Pontifical Council for the Laity holds a conference with specialists from all over the world, to discuss 'woman' in the 21st Century
Thursday morning 10 October, the Vatican begins a conference on woman, entitled “God entrusts the human being to the woman”, a phrase taken from Blessed John Paul II’s apostolic letter Mulieris Dignitatem (1998).
The event is being held by the Pontifical Council for the Laity (PCL), who has proposed a “renewed reflection” on the former pope’s important document.
Mulieris Dignitatem dealt with the “anthropological and theological foundations of the feminine condition as an essential foundation for every novelty to occur in the life of the Church.”
The PCL also made reference to the apostolic exhortation Christifideles Laici, published a little after, which stated: “above all the acknowledgment in theory of the active and responsible presence of woman in the Church must be realized in practice.”
Indeed it is an awareness of this need that prompted the Council into taking a fresh look at the role of woman in the Church.
“Such an urgency is felt even more keenly today,” it states. “To put the reflections of these documents into effect will offer important indications as to which direction should be taken next, thus responding in turn to the call of Pope Francis.”
The Council refers to Pope Francis’ inauguration mass where he “called everybody, men and women, to ‘be custodians of the created, of the design of God written into nature; to be custodians of each other and of the environment.’”
The PCL explains that “the custodian of the human, far from being an externally imposed weight, is in reality an occasion for personal realisation when it is assumed in the freedom of love.”
The Council also refers to the Holy Father’s emphasis on “fecundity” as an “essential component of the personal realization of everyone, men and women; fecundity is achieved through that ‘sincere gift of self’ (GS 24) that is the vocation of every human person, lived nevertheless, in ways particular to both male and female.”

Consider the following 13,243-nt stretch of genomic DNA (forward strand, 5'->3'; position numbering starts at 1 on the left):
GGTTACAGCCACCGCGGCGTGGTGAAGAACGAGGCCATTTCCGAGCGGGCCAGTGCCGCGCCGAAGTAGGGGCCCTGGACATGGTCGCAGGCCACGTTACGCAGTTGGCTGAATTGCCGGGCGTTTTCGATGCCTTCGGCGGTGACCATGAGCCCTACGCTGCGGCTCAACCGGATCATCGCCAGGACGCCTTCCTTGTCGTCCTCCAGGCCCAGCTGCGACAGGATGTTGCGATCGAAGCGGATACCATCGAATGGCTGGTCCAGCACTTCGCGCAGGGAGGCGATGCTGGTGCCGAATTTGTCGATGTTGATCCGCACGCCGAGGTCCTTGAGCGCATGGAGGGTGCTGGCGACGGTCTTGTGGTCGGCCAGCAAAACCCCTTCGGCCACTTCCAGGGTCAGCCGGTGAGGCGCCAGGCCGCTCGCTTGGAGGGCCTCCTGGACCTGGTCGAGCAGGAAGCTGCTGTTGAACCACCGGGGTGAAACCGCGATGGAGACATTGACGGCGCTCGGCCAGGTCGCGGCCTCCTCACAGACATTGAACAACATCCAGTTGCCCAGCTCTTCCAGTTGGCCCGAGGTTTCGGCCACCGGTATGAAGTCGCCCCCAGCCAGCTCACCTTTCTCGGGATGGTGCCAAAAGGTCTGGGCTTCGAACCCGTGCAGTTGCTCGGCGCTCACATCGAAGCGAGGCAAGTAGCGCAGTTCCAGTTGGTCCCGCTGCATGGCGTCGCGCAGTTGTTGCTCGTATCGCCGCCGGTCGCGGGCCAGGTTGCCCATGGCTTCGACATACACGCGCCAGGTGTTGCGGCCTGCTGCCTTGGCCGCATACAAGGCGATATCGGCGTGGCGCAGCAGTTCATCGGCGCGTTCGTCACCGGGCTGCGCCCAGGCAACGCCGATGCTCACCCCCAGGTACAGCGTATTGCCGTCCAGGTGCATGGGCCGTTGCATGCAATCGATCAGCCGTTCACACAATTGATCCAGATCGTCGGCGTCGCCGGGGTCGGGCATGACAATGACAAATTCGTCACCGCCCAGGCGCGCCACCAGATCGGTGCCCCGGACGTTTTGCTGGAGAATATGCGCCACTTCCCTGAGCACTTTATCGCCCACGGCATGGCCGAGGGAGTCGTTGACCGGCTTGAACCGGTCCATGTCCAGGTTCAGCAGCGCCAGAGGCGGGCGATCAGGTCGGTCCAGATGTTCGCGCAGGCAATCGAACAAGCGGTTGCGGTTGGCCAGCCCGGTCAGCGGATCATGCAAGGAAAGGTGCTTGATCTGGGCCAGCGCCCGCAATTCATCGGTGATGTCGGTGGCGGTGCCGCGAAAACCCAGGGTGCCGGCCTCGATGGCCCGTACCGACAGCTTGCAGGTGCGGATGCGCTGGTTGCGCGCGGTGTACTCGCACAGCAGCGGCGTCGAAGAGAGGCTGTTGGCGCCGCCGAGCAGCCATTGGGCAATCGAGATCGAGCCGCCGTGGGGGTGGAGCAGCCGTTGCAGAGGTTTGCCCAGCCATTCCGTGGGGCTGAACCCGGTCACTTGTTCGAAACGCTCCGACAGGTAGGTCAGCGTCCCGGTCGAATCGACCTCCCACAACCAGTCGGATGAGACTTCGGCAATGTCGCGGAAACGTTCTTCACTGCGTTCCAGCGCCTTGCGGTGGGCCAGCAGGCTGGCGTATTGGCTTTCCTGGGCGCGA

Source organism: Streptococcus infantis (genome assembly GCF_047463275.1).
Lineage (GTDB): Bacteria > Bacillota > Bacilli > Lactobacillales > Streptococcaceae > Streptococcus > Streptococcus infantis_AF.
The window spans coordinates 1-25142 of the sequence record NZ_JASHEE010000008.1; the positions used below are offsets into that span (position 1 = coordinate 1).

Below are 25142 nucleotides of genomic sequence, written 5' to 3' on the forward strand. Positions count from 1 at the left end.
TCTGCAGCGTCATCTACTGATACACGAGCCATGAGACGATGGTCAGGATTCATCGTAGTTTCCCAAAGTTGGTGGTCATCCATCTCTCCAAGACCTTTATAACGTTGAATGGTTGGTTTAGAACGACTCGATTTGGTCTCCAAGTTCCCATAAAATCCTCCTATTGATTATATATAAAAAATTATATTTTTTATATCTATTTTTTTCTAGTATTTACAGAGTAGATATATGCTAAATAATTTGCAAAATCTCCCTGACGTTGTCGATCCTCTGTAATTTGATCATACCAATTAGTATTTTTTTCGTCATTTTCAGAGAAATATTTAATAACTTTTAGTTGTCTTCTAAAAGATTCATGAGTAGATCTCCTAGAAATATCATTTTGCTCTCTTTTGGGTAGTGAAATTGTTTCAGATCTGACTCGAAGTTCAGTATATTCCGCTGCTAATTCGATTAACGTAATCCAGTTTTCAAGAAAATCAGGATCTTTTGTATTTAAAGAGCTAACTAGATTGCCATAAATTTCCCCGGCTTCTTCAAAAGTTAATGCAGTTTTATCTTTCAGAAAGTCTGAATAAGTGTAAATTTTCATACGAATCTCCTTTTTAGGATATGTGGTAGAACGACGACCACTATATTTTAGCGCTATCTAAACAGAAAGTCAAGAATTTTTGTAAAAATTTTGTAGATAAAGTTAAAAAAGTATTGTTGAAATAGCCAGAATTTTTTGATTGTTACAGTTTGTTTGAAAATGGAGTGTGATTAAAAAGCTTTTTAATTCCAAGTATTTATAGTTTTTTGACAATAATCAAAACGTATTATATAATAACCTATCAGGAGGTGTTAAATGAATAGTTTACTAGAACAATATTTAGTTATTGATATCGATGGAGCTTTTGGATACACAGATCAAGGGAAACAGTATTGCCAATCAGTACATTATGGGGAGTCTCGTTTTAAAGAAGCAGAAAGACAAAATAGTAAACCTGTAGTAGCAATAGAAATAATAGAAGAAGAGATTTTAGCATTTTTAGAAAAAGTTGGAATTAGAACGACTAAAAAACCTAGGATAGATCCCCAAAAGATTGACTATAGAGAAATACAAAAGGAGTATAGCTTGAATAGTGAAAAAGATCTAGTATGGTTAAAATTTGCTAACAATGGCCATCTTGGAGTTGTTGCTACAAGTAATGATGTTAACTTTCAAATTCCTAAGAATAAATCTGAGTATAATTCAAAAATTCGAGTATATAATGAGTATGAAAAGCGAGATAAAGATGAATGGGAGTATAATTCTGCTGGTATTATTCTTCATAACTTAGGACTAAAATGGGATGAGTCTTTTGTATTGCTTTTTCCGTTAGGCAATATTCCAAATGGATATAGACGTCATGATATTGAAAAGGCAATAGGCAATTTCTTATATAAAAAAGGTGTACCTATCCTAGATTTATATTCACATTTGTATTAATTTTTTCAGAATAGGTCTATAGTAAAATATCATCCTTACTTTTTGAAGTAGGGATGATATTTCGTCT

It continues: “unfortunately, some ideologies have lost sight of the truth and the richness of the fecundity pertaining to woman; richness that, nevertheless, is lived joyously by many women in different states of life and in different geographical and social contexts.”
“In the last 25 years the presence and participation of women in the social, economic, cultural and political spheres has gradually increased. At the same time, however, we have assisted in the growth of a grave, worldwide, anthropological crisis exposed by Pope Benedict XVI. He explained how the men of our time suffer from a ‘strange disgust of themselves’ that manifests itself in the multiple expressions of uneasiness that are in plain sight for all to see.”
The conference aims to discuss these issues, with fresh eyes, addressing the challenges and problems that are relevant to today’s society and to the women of the 21st Century.
Specialists as well as movement and association representatives from 25 different countries and 39 organisations will attend the conference. There will be theologians, philosophers, educators, university lecturers, journalists, historians, medics, lawyers, artists, engineers etc.
The guest speakers will talk on a variety of topics, including the ‘image’ of woman and whether she has renounced her role in today’s society, new challenges in today’s cultural crisis and their relation to woman’s vocation, the identity crisis of men and women, women and the culture of death and much more.